A Court of Appeal ruling this week that exonerated claimant personal injury solicitors of gaming the system for low-value road traffic accident (RTA) claims is also evidence that the Solicitors Regulation Authority (SRA) needs to take more care when dealing with complaints by parties to litigation, it was argued yesterday.
Leading regulatory solicitor Paul Bennett, a partner in the Shrewsbury office of Aaron & Partners, urged the SRA to learn from the case and treat reports from litigation opponents “with more caution than it has over recent years”.
The issue focuses on the so-called ‘400 Club’ – solicitors who began a claim under the original 2010 RTA protocol, were paid £400 after completing the first stage, but then took no action to pursue the case beyond that.
A rule change in 2013 closed off the issue, but insurers have continued to argue the point about cases brought in the years before then.
Insurers brought a test case to argue that the money should be repaid, but an initial success before a district judge was overturned by the Court of Appeal this week, which found there was no rule which said the stage 1 costs should be repaid.
According to Mr Bennett, in 2012 some defendant insurers and their legal teams took to making reports to the SRA about what they considered the dishonest conduct of claimant firms in the ‘400 Club’, while also trying to leverage the complaints in their dealings with the firms. There is no suggestion that those involved in this week’s case did that.
He said: “Solicitors’ firms were disrupted and claimant lawyers were offended at the allegations raised. The SRA investigated a number of personal injury firms on the back of the defendant insurers’ perception.”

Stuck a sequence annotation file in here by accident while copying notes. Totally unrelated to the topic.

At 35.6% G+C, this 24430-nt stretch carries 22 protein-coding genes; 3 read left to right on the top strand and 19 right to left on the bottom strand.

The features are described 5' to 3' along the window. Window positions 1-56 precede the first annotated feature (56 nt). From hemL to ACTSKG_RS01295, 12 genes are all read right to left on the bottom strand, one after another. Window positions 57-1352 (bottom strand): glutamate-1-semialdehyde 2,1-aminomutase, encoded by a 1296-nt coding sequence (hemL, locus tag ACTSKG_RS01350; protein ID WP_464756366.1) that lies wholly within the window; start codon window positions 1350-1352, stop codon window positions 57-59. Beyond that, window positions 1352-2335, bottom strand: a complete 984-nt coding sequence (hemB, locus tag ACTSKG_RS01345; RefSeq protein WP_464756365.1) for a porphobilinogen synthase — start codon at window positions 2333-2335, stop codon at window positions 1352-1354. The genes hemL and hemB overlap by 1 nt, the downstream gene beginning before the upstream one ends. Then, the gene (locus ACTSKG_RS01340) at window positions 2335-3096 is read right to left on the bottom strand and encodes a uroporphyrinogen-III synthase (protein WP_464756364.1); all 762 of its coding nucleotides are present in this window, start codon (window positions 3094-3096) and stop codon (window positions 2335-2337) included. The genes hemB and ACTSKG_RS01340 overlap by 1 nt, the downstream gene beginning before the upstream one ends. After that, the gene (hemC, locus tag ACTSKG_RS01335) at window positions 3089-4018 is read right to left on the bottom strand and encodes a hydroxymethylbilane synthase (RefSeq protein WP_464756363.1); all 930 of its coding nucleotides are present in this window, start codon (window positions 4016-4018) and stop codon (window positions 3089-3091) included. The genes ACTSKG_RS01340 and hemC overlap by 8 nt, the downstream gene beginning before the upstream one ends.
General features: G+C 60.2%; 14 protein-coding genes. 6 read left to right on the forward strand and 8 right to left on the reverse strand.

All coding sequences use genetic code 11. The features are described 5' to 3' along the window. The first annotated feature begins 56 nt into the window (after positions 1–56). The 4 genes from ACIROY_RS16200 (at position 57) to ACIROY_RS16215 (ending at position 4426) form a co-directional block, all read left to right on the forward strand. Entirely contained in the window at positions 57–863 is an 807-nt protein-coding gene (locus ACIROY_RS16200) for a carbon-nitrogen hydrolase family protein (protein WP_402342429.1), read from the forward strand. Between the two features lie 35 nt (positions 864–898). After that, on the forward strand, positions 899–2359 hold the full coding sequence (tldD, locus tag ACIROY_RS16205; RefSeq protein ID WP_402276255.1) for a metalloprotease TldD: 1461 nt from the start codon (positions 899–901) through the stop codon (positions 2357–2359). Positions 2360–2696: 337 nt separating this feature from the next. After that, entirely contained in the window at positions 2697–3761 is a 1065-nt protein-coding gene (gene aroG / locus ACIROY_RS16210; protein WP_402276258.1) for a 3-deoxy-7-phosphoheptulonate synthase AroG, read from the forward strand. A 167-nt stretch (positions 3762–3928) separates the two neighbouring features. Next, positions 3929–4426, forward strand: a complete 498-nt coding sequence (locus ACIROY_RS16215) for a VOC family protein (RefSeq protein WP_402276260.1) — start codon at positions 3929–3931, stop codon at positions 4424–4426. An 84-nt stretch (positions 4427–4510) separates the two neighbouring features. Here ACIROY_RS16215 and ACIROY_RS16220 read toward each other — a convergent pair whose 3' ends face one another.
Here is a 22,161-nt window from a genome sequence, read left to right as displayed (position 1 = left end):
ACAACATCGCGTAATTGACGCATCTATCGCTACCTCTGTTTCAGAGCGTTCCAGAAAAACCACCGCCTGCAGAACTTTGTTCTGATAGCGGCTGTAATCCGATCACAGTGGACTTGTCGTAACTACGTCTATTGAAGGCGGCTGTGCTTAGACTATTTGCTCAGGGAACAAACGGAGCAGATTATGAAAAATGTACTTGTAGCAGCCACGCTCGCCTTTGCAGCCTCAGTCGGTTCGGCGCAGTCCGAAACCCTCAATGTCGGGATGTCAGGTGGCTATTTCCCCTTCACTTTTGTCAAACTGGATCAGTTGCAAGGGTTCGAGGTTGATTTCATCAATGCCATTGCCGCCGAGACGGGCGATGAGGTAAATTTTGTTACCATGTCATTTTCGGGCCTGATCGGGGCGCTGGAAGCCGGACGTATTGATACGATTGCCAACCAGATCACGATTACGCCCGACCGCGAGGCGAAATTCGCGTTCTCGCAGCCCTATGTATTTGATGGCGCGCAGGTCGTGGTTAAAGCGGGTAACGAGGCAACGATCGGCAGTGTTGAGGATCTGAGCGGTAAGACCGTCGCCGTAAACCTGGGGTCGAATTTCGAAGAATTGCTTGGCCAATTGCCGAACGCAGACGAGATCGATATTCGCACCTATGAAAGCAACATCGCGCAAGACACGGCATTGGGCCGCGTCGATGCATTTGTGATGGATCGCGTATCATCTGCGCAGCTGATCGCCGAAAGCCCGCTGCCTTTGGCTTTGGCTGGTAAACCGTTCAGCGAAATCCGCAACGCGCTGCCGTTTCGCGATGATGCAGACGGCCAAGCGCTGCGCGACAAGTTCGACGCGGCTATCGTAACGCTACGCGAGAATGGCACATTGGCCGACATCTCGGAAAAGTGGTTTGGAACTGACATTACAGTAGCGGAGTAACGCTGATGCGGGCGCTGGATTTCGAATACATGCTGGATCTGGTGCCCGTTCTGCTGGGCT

Giving the appeal court ruling on Tuesday, Lord Justice Briggs specifically addressed “what has come to be called the ‘400 Club’ point”.
He emphasised that there was “no evidence that any such practice did develop”, describing it as a “purely theoretical risk of abuse”.
Mr Bennett said: “The Court of Appeal hopefully has shown the folly in the SRA getting drawn into a litigation tactic.
He added: “Whilst defendant insurers and their legal teams may have genuinely believed firms were guilty of misconduct, their opinion and suspicion should be treated with appropriate caution in the future and any allegations lying on files should be withdrawn, given the Court of Appeal’s clear steer that no evidence exists to back them up.”
An SRA spokesman said: “We note the Court of Appeal judgment. We assess every complaint we receive on an individual basis.
“In deciding what we investigate, we take into account a range of factors, including the seriousness of the allegations and the evidence available. We focus our work on the cases that best serve the public interest and help maintain trust in high professional standards.”